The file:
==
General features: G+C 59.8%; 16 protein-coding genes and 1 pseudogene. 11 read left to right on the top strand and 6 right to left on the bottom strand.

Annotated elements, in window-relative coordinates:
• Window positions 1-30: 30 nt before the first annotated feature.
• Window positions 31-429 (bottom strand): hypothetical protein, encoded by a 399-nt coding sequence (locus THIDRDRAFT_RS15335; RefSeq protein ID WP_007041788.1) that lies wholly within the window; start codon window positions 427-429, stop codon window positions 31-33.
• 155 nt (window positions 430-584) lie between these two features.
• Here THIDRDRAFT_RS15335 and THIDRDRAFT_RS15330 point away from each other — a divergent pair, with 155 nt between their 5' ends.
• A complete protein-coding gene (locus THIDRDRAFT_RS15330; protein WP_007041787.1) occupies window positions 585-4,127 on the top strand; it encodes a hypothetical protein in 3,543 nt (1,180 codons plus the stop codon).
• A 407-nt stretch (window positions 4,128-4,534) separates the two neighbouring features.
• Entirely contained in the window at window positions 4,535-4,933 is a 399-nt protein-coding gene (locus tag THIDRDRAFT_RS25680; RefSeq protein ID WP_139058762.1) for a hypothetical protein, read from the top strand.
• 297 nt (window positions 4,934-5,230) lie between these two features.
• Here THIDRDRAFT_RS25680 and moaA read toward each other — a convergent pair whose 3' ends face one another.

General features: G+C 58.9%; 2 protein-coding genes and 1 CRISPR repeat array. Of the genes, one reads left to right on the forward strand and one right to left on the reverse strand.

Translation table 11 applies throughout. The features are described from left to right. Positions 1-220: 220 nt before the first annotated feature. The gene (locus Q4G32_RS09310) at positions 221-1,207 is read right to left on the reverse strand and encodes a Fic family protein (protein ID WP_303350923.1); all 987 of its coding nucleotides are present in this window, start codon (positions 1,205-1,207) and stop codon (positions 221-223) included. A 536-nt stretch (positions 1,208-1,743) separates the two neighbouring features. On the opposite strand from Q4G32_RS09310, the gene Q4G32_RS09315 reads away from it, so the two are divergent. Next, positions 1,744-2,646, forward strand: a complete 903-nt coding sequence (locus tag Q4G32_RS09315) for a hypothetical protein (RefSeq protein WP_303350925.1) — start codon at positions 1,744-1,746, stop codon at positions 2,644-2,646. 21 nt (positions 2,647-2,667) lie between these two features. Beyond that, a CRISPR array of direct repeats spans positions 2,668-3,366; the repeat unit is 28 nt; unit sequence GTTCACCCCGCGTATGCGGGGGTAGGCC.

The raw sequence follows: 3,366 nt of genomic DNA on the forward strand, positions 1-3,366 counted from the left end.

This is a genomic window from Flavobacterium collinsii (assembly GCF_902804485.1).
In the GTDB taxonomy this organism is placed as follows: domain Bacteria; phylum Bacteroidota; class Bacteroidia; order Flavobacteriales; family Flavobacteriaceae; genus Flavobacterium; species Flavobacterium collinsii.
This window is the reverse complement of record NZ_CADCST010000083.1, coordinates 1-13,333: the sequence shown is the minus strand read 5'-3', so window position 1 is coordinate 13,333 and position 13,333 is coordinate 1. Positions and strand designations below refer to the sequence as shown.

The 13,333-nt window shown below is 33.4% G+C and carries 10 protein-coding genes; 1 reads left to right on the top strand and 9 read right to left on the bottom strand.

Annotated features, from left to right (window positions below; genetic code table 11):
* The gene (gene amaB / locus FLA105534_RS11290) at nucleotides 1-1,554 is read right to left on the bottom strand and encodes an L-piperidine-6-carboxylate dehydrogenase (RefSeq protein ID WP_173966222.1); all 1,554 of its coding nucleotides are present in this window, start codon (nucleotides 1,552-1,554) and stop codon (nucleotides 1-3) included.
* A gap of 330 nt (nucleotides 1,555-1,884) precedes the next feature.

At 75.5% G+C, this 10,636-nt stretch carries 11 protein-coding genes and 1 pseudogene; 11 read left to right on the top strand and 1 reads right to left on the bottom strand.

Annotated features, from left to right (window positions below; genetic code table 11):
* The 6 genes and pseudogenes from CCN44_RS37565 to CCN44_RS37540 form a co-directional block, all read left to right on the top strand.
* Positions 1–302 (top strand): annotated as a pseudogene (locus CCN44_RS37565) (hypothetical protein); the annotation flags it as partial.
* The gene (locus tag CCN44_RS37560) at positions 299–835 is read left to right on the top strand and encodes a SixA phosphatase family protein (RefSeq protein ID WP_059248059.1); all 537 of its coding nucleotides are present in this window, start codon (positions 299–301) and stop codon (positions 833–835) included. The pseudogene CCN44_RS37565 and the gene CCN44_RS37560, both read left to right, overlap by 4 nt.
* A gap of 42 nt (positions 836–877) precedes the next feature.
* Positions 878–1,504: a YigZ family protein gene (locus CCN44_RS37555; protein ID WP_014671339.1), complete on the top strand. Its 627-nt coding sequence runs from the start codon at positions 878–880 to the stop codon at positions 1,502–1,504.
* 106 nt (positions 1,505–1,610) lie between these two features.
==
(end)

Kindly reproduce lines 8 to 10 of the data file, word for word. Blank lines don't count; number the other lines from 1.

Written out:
• A 407-nt stretch (window positions 4,128-4,534) separates the two neighbouring features.
• Entirely contained in the window at window positions 4,535-4,933 is a 399-nt protein-coding gene (locus tag THIDRDRAFT_RS25680; RefSeq protein ID WP_139058762.1) for a hypothetical protein, read from the top strand.
• 297 nt (window positions 4,934-5,230) lie between these two features.